Tuesday, January 12, 2021

A Look Into The Past

Trans people have been around since the beginning of time, here is a look into our past in Paris.
By  Christer Strömholm

Transgender Women On The Streets Of Paris In The 1950s And 1960s
"These are images of people whose lives I shared and whom I think I understood" - Christer Strömholm
By Karen Strike
June 1, 2015

In the 1950s and early 1960s Swedish photographer Christer Strömholm took these gorgeous photographs of transgender women in Paris. The women were pictured on the streets around Place Blanche and Pigalle where Strömholm was living.

Strömholm compiled the pictures in his 1983 book Les Amies de Place Blanche. He wrote:

“This is a book about the quest for self-identity, about the right to live, about the right to own and control one’s body. …These are images of people whose lives I shared and whom I think I understood.”
These beautiful ladies dreamt of travelling to Casablanca to undergo surgery. The outcome of a transformation started a long time ago. These women were biologically born as men. They lived here, in the place Blanche neighbourhood. They worked in cabarets, sang, did stripteases. They were outspoken and they answered back immediately to the public, it was a typical Parisian tradition. A cocky and saucy sense of humour.

They earned 60 French francs a day, enough to pay for the food and the hotel room but not enough to afford the 40,000 francs surgery. The streets were their only solution. Some of them had loyal customers, others stood in the same place on the street. Here, prostitution was part of the neighbourhood life. A way to survive.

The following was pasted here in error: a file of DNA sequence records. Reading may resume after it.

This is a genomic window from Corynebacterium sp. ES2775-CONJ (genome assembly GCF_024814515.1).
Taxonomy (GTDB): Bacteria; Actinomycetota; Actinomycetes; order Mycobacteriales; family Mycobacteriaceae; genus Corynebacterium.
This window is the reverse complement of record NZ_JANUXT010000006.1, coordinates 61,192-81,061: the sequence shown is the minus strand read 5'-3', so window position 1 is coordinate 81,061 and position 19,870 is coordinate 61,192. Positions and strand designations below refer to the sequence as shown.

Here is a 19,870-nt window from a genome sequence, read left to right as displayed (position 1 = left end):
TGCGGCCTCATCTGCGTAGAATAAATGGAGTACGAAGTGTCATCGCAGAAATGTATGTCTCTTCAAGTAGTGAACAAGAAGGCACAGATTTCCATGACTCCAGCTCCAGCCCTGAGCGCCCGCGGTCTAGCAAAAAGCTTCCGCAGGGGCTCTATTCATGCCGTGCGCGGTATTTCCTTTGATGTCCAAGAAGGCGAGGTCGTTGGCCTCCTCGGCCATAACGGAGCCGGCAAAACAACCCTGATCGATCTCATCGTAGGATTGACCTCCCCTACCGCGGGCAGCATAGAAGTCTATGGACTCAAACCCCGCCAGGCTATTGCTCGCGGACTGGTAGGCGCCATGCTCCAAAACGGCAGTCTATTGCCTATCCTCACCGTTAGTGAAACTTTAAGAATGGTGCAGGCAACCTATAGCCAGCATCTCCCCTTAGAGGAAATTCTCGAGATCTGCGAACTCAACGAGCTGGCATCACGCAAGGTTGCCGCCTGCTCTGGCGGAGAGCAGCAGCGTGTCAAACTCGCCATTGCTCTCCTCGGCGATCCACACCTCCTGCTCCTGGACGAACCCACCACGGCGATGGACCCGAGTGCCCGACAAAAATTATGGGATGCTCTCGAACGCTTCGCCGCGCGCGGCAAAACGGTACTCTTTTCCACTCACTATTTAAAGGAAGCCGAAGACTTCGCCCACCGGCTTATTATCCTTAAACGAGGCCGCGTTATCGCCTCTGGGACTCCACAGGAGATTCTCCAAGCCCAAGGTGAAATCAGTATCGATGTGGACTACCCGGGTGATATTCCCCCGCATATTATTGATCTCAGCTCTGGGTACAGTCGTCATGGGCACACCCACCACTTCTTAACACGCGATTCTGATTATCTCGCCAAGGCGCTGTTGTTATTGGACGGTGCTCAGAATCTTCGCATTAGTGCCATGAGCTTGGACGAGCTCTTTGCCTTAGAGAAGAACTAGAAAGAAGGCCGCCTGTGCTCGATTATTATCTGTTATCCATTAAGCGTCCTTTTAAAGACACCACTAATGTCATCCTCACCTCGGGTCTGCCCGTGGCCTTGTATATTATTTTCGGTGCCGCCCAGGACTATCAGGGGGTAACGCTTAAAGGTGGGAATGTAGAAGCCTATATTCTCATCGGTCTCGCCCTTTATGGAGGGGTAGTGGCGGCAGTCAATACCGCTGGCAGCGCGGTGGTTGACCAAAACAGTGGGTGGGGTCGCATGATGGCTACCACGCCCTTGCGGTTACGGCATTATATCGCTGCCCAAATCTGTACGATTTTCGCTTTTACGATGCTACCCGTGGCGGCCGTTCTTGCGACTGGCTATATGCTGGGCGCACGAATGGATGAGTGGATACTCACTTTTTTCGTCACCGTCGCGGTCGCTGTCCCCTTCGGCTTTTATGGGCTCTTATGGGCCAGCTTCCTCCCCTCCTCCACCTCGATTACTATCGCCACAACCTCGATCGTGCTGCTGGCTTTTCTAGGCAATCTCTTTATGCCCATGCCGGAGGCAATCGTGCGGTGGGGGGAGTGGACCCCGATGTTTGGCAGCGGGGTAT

Gina, she had surgery at the Clinique du Parc in Casablanca. She came back to place Blanche with a new identity. She bought herself a small white sports car and an apartment. A few years later, she died of cancer
I remember reading an article in Newsweek or Time about Casablanca, that was the only place back them did Gender Confirming Surgery.
Six transsexuals lived on my floor. Each of us rented a room for the month. Some had gas, which allowed us to cook a little. We remained quiet, in our respective homes. We had turned the day into night. It was in these moments that Cobra and others broke taboos by wearing skirts.
Every once in awhile there would be an article in a magazine about trans people back in the 60s and 70s that I would go out and buy. I remember going out to buy a copy of Playboy that had an article about Caroline "Tula" Cossey (I still have that issue) and then going out to buy her book. Cosmopolitan has an article about the article in Playboy
In the early 1980s, Caroline "Tula" Cossey was living the dream of every aspiring model. She was cast to play a Bond girl in the film For Your Eyes Only alongside Roger Moore. To accompany the film's release, she appeared in a spread for Playboy, featuring her and other Bond girls from the film.

Then, just as the Bond movie came out, a tabloid called News of the World outed Cossey against her will in a headline that read "James Bond Girl Was a Boy." The tabloid's headline sparked a media firestorm and Cossey was thrust into the spotlight as a trailblazer. She instantly became a role model for trans women. Since then, Cossey carried on with her acting and modeling, making it into the pages of Playboy once again in 1991 as well as penning two autobiographies.

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